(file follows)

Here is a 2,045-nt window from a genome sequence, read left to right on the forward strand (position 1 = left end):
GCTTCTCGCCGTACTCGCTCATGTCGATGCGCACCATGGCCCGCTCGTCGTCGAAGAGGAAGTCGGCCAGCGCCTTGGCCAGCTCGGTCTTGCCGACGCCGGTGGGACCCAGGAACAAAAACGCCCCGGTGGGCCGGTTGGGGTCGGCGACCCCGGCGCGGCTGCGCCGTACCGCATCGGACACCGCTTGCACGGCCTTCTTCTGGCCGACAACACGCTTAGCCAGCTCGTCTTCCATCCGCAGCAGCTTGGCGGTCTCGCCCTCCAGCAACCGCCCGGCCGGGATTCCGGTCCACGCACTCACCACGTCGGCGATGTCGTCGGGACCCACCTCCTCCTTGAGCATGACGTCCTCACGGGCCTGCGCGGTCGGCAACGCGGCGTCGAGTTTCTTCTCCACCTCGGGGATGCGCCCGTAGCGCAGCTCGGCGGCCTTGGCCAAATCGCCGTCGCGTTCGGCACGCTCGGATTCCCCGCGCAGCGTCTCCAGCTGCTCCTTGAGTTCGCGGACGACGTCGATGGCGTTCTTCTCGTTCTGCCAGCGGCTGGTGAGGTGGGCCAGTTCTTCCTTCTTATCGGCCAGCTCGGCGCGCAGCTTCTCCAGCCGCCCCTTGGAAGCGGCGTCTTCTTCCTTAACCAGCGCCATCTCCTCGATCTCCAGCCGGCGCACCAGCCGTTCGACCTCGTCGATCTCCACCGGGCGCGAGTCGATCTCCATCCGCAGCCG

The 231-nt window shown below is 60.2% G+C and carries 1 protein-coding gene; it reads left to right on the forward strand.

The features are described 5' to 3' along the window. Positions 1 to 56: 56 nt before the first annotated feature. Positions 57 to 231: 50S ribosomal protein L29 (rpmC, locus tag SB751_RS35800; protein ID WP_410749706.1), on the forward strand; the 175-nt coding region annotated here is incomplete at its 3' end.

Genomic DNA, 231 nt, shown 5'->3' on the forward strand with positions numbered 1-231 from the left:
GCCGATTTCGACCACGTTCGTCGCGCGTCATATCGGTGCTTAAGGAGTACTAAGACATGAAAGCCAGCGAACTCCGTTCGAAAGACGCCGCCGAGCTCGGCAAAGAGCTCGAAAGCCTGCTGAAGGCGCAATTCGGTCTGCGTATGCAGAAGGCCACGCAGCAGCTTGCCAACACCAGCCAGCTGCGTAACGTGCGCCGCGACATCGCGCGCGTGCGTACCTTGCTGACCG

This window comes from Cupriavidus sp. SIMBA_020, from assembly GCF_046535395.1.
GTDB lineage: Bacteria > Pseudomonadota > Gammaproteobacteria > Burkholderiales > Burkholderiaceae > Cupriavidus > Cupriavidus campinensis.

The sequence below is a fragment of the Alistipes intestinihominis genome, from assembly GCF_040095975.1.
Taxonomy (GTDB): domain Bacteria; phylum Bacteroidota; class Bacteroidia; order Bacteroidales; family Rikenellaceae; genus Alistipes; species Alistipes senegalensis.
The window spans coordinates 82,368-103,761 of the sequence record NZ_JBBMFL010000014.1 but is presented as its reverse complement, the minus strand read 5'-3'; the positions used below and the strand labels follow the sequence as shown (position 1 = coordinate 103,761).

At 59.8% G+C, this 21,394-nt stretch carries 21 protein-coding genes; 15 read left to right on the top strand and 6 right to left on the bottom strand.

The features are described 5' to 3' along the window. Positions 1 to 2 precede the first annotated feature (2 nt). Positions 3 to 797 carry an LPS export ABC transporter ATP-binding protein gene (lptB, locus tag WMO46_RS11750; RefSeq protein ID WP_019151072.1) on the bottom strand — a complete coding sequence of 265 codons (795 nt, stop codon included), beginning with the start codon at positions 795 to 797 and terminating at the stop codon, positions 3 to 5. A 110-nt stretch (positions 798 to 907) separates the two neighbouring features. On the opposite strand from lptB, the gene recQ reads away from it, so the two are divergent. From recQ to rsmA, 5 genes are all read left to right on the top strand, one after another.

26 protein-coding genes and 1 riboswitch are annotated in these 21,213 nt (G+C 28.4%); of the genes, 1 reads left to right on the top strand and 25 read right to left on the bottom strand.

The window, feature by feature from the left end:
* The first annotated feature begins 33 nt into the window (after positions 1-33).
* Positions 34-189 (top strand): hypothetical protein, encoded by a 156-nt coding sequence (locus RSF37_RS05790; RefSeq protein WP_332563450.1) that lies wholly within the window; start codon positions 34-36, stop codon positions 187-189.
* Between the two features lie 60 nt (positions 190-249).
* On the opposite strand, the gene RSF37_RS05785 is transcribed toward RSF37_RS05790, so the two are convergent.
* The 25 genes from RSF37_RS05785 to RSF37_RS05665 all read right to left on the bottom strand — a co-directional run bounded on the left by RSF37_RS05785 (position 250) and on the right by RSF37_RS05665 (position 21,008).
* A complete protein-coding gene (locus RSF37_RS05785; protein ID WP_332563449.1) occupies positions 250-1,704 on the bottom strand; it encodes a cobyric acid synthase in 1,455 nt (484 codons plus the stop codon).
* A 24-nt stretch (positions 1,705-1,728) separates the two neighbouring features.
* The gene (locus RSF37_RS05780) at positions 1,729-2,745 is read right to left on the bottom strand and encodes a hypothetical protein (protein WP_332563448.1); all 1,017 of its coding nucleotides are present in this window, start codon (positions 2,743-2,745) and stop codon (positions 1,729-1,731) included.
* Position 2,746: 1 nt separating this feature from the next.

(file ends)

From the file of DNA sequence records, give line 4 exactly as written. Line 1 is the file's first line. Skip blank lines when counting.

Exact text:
The features are described 5' to 3' along the window. Positions 1 to 56: 56 nt before the first annotated feature. Positions 57 to 231: 50S ribosomal protein L29 (rpmC, locus tag SB751_RS35800; protein ID WP_410749706.1), on the forward strand; the 175-nt coding region annotated here is incomplete at its 3' end.